The Secret Recipe for Good Workplace Conflict

Publication: Journal of Applied Psychology
Article: Can Conflict Be Energizing? A Study of Task Conflict, Positive Emotions, and Job Satisfaction
Reviewed by: Ben Sher

The term “Workplace Conflict” sounds ominous. It conjures up images of yelling, screaming, finger pointing and, in rare cases, hunkering down under makeshift table forts and lobbing used Styrofoam cups at rival camps.

But can workplace conflict occasionally be good? New research by Todorova, Bear, and Weingart (2014) has found that, under the right circumstances, frequent workplace conflict can lead to an exchange of valuable information and, eventually, to higher job satisfaction.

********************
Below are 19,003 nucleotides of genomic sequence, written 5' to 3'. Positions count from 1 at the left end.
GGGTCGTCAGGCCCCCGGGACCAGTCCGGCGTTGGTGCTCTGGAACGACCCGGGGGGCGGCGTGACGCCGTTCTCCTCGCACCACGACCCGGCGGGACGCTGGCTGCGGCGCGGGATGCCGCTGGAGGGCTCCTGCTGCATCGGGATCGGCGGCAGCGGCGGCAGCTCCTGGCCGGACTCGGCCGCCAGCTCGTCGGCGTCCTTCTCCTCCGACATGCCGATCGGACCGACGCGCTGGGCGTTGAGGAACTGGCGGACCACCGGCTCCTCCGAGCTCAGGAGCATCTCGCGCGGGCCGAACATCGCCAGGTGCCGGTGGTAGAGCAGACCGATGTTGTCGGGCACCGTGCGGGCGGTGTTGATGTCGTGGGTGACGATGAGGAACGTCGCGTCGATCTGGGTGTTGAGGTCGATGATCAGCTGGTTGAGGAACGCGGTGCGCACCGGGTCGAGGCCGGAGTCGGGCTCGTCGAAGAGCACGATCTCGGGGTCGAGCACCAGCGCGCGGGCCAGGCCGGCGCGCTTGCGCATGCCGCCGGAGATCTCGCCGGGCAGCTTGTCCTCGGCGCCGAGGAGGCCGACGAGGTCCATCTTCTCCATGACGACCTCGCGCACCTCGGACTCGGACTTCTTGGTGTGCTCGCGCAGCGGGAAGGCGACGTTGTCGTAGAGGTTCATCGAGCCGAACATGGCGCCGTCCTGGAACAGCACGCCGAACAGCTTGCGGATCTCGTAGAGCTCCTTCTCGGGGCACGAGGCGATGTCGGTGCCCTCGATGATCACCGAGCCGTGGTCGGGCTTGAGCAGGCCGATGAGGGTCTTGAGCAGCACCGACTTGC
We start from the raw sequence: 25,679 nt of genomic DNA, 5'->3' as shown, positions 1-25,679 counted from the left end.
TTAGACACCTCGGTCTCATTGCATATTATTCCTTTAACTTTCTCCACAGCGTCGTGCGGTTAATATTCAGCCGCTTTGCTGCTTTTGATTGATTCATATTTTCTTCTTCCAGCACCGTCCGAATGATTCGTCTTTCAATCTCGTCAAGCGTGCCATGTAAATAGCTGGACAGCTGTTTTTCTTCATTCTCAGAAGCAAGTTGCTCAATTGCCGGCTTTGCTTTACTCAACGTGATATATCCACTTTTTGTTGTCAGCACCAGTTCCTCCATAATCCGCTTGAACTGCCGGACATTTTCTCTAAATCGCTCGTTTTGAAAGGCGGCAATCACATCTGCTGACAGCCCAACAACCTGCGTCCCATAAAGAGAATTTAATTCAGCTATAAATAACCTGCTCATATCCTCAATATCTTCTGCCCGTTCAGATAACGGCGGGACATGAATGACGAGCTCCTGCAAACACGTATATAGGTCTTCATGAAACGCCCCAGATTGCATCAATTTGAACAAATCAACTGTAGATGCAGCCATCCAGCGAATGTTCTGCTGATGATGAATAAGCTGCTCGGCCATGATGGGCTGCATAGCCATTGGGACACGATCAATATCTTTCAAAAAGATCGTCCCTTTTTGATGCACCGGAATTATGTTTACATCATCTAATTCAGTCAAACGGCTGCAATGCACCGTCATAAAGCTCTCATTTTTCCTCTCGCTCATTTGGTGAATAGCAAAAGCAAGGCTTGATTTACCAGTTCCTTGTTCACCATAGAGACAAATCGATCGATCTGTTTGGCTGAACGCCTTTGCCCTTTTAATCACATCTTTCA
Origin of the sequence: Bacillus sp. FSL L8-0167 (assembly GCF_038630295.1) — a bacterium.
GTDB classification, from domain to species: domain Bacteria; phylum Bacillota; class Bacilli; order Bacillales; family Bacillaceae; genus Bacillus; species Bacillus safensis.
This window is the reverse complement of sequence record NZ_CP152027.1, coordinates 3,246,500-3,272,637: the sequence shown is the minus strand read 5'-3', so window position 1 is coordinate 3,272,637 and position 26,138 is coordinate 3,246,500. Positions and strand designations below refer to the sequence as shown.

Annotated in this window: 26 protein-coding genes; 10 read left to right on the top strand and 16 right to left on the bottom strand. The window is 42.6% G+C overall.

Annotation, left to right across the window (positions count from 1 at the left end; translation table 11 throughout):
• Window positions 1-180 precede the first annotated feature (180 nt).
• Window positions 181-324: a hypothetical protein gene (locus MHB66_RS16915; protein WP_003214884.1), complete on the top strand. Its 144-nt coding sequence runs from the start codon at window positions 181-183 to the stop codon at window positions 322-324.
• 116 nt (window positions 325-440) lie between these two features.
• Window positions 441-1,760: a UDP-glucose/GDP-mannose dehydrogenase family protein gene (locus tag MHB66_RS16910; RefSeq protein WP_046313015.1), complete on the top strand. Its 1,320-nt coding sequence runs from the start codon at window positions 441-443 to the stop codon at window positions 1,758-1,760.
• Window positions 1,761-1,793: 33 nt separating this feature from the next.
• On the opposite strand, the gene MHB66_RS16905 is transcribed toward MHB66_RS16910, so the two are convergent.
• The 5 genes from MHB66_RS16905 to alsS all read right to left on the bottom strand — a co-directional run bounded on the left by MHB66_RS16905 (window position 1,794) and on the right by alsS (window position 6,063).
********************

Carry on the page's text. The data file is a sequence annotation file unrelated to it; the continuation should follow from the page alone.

Tell Me Again: How Retelling Stories in the Workplace Builds Culture

Publication: Academy of Management Review
Article: Retelling stories in organizations: Understanding the functions of narrative repetition
Reviewed by: Anjali Banerjee

The little stories that tend to get passed around an office on a daily basis can have a profound impact on life in the workplace. “Did you hear about Susie? She was fired just for fixing the boss’ coffee wrong. Right on the spot, just like that!”

A new study on retelling stories in organizations by Stephanie L. Dailey and Larry Browning seeks to understand the functions this sort of narrative repetition can have. Ultimately, the authors found storytelling in the workplace builds the foundation for a unique organizational culture.